Crown is a chain of casinos across Australia with three locations in Melbourne, Perth, and Sydney that offer services from gambling to accommodation and restaurants. They even provide health and beauty spas and entertainment shows. Crown offers a loyalty program called Crown Rewards, previously known as Signature Rewards.
At first look, the program appears to offer members a lot in value with exclusive benefits and Points to spend. However, upon closer inspection, there is a lot of confusion and unanswered questions about how the program really works.
The program is advertised as a tiered Points program where members can earn Points every time they visit Crown.
Crown Rewards comes in five tiers, each with increasing rewards and value. The lowest tier is the Member Tier (Blue) and the highest is the Black Tier. Progression through the tiers is based on Status Credits (but more on that later).
The benefits members access through the program start with a birthday offer of sparkling wine and chocolates. Benefits continue with member pricing and discounts and go all the way up to exclusive access to ‘The Mahogany Room’ for Platinum members.
A big differentiator for this program is the Black Tier, which is accessible by invitation only.
The Black Tier is so exclusive that only members who are invited know the list of benefits on offer at this level.
As well as the above benefits, members are able to earn Points on every transaction with Crown. They simply have to show their card whenever they pay.
The Points can then be used to pay for future transactions with Crown. Points can even be used to pay for table play at the casino. When redeeming, 100 Crown Points = $1.
The joining process for this program is a little different to an ordinary loyalty program. For a customer to become a member, they must visit a Crown Rewards Desk and present some form of Australia Identification. As the program is available within a casino customers must be over 18 years of age to join the program.
What is really interesting about this program is the lack of accessibility over the internet. Customers can book hotel rooms and purchase meals from the restaurants at the casino online, both of which are activities that members are meant to be able to earn Points for. However, there is no way for members to join the program online. The website even offers a call-to-action link where members can ‘Join Now’, but it simply links to the page explaining that the join process can only occur in person.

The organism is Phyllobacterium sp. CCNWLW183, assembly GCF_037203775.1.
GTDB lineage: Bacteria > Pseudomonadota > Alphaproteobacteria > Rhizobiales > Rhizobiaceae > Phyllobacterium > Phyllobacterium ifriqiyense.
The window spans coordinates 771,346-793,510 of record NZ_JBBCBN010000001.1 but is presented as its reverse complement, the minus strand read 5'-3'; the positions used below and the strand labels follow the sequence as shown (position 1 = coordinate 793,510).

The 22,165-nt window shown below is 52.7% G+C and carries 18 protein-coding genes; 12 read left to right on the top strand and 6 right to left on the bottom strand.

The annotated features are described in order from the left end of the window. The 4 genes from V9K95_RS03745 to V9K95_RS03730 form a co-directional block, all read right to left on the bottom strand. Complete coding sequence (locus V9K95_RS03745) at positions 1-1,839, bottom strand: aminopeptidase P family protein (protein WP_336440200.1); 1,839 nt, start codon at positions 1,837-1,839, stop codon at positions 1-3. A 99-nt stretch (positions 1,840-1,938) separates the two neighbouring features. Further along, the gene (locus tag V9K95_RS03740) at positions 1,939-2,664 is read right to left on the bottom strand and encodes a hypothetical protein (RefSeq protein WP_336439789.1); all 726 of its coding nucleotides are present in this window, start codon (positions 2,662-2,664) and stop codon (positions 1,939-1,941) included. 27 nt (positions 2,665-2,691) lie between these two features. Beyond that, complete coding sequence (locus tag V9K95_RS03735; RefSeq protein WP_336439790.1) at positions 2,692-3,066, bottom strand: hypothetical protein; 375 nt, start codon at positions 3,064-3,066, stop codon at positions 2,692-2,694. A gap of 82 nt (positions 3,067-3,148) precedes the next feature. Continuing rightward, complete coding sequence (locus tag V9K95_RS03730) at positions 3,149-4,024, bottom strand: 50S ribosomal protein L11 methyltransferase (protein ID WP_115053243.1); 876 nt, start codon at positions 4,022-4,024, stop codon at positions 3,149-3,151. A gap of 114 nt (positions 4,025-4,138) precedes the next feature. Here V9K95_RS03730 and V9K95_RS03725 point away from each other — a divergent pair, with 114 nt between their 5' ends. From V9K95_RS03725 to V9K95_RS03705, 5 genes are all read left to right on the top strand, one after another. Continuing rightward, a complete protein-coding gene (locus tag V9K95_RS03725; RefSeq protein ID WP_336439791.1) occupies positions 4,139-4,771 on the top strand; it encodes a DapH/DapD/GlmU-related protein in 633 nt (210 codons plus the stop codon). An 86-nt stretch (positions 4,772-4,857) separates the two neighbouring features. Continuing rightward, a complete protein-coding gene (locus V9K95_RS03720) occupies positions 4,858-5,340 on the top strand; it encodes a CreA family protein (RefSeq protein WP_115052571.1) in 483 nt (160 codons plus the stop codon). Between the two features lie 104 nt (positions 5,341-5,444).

This may create a level of frustration for some customers. Technology is where the world is going and there is a level of expectation of accessibility online across programs now.
As mentioned above, the progression through this program is via Status Credits. To move from the Member Tier to the Silver Tier it takes 5 Status Credits, compared to a whopping 100 Status Credits for the Platinum Tier.
How does one earn a Status Credit? Good question.
Status Credits are gained once a member earns enough Points. A single Status Credit costs either 500 Casino Points or 1,500 Lifestyle Points. While one can assume that a Casino Point is a Point earned through play at the Casino and a Lifetsyle Point is a Point earned anywhere else, nowhere in the program advertisement does it clarify this. It also doesn’t mention what happens if a member has a mix of the two Points, how do they progress through if they have 250 Casino Points and 1,000 Lifestyle Points? Previously all points are called Crown Reward Points and then suddenly they are split into two different Point types? This is understandably a pain point for many members.
The real difficulty with this program is that progression occurs on a six-month membership cycle. If a member does not spend enough to maintain their tier in the previous six months, then they are demoted to the appropriate tier. The membership cycle begins on the 1st of April and the 1st of October.
In terms of retail spending only, a member must spend $30,000 between the 1st of April and the 1st of October to earn the Platinum tier. They must then continue to spend at least $30,000 with Crown every six months to maintain their tier.
The program does provide a lot of value for its customers. It has great benefits, and the first few tiers are achievable for visiting members. The high-end tiers do require a lot of investment, but there is no doubt that there are people out there that are highly involved with Crown.
Where this program becomes a let-down is the mechanics. Having both Points and Status Credits can become increasingly confusing for members. If Points are spent do, they still contribute towards progression? Do members have to have earnt those Points within the 6 months or is it just Status credits? If that is the case does that mean the Points roll forward?
Often companies think having multiple mechanics within a program can make things simpler but more often than not it creates more questions. It also doesn’t help that they have decided halfway through the program to differentiate the Points based on how they have been earnt.
The program could also stand to move forward with technology and provide a bit more accessibility to members. The Join process is difficult and the absolute opposite of seamless.
Overall, while I don’t think Crown Rewards deserves a throne among loyalty programs, this program does provide a great case study for how to provide value back to customers. However, I do think Crown needs to put more forethought into the program as at the moment it feels like a mismatch of competing thoughts all mashed into a single program. Especially in comparison to other Casino’s like MGM grand who have a far more compelling program.
Unfortunately, It is far too early to be celebrating a Jubilee for this Crown.